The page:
Archive for August, 2010

Dear HGTV…

By , 18 August, 2010, No Comment

We love you out here in TVLand. We like the shows, the personalities and the ideas and inspiration that seems to flow non-stop from your creative little brains. You have singlehandedly given rise to an entire movement of do-it-yourselfers and, as a contractor, I’m okay with that. I like to see people tackling some of the projects around the house on their own.

On top of that, you give people great design ideas that they can pursue with local contractors to build their own dream home. I’m sure that there are countless stories from all across the nation about a home renovation or construction project that was inspired by HGTV.

The point of my letter is to thank you for the recent offer to appear on one of your prominent weekend shows and the chance to put my work in front of millions. When I got the call I have to admit that my heart was beating pretty quick! I was really excited to know that you would consider my work to be up to the high standards of HGTV.

But then you told me that it would only cost me several thousand dollars to give you my work free of charge and as a thank-you I would get a line of the end-credits all to myself. In small type. And scrolling fast. Oh, and bragging rights. I have to admit, I was a little disappointed and felt like I was being hustled by a snake-oil salesman.

Could you please create a show that gives people a realistic idea of what a project will cost? Homeowners need to understand that they really can’t remodel an entire house for only a couple thousand dollars and have it all done in a week. Projects like these take time, planning and money.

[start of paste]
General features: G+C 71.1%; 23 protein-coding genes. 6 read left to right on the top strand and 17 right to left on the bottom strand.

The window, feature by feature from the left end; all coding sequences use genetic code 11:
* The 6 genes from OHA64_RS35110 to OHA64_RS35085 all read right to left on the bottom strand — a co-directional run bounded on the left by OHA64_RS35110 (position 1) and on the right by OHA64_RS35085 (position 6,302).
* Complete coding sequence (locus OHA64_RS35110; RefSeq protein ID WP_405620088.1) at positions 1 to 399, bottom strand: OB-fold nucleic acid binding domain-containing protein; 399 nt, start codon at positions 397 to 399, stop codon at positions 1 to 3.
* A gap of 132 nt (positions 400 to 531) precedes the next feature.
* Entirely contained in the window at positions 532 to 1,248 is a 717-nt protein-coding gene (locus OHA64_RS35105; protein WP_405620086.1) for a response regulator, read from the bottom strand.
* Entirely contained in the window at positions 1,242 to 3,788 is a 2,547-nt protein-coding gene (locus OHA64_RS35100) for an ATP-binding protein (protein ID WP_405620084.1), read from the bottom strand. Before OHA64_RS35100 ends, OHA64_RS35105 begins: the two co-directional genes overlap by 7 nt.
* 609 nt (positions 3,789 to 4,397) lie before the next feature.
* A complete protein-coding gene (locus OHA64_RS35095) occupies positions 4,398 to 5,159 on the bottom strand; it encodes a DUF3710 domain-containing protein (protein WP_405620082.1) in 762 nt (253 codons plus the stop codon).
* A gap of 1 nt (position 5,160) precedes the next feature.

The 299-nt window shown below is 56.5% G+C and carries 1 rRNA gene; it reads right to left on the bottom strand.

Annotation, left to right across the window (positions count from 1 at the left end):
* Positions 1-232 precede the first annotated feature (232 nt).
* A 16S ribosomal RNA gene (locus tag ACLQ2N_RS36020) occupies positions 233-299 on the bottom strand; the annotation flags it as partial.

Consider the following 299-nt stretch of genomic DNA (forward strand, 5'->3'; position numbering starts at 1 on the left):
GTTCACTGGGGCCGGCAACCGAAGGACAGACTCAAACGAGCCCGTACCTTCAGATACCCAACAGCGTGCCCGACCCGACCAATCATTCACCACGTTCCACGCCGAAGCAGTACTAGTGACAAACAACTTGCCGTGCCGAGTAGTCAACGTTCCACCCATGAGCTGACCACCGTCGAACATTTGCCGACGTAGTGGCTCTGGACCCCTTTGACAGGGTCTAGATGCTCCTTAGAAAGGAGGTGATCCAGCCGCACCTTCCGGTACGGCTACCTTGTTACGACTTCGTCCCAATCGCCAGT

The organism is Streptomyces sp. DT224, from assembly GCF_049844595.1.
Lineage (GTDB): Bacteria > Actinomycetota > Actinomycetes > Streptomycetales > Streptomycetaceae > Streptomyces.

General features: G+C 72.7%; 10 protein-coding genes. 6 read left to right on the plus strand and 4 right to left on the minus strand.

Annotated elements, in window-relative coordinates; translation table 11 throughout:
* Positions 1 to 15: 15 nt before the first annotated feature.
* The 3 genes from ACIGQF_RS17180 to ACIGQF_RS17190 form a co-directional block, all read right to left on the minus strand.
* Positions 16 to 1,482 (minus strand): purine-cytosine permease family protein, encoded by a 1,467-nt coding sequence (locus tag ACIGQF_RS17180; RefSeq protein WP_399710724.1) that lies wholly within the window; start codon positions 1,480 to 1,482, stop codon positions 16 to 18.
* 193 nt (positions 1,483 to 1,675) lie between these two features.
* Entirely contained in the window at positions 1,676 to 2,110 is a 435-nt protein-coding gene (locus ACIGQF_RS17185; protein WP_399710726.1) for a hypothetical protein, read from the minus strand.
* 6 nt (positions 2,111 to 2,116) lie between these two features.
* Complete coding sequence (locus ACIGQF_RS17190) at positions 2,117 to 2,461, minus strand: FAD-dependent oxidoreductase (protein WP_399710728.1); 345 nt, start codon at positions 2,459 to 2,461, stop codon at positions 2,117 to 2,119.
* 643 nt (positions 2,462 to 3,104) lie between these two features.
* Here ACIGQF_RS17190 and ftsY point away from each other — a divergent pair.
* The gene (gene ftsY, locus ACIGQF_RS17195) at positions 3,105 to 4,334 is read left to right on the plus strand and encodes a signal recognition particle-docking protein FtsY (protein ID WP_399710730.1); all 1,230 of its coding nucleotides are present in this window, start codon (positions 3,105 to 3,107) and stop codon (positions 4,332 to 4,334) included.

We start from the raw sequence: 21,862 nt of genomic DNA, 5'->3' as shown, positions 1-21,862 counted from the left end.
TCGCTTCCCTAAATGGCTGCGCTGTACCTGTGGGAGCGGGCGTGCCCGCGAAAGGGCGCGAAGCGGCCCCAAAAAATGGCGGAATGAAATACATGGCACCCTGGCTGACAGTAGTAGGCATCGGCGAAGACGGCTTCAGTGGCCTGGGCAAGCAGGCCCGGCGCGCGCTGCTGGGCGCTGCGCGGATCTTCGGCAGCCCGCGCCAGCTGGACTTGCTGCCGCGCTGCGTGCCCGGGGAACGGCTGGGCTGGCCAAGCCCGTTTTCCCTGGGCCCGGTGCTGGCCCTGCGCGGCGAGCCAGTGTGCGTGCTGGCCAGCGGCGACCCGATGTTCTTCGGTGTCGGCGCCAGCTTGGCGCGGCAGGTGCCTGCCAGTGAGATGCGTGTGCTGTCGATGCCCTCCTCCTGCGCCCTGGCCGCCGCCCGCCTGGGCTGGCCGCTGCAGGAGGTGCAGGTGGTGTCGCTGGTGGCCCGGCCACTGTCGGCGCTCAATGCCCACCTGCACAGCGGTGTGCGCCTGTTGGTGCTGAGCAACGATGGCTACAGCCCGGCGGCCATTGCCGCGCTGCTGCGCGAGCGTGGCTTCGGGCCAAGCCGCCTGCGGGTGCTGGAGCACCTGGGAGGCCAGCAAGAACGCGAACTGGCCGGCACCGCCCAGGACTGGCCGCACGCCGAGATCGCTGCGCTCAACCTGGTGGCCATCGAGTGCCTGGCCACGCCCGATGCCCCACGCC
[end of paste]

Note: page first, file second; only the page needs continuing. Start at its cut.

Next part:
Rest assured, I will continue to watch your programming. But from now on, I’m paying alot more attention to the end-credits.

Sincerely,
Jason Frantz
WoodShop Artisans


Contractor Tango

By , 13 August, 2010, No Comment

I don’t dance much.  I’m a white boy from the Missouri backwoods and dancing was just not something I did much growing up.  I could buck hay bales all afternoon, build fence and drive the tractor, and I managed to keep up with my chores reasonably well, but dance?  Not interested.

But I find myself dancing on a fair number of shop projects, oddly enough.  Not the kind of dancing you’re thinking, I’m sure, but dancing nonetheless.  It usually starts like this:

“So we’ve talked about what kind of project you have in mind, how you want it built, what you plan to use it for and when you need it.  Do you have a budget in mind?”

Somewhere, music begins to play…

“Well, not really sure… Do you have any idea what it will cost?”

I might as well be wearing a tuxedo with a rose in my mouth as we take turns chasing each other around the room…

“The cost for any project is really in the details.  The more detail there is, the more labor is involved and that drives the cost up.”

Here, have a rose.

“We understand that, but we’re just trying to get a ballpark number for planning purposes.”

Is that castanets I hear?

And so it goes.

The funny thing is, I completely understand where the client’s coming from.  In their mind, if they tell a contractor how much they can spend then suddenly the project comes to that exact amount or higher.  If you lowball the budget, the contractor gets offended, but if you go too high, you risk paying more than you should have.  I know because I’ve done the same thing with contractors in my home.  Nobody wants to get ripped off.  Instead, we dance.

What it really boils down to is trust.  The best advice I can give to someone looking for a contractor is to find someone you can trust.  Talk to friends and neighbors, past clients, or just go with your gut feeling.  Believe it or not, finding someone you can trust is the easy part.  The hard part is actually trusting them.

Sit down and lay out your budget.  If you’re honest with your contractor, he’s much more likely to be honest with you.  When I know what a client’s spending limits are, I can usually tailor the project to meet those constraints.  That requires a bit more work on my part, but is usually worth it for a satisfied client.  And I would expect a client for a large project to interview and get estimates from several contractors.  Find the one you are most comfortable with and can trust.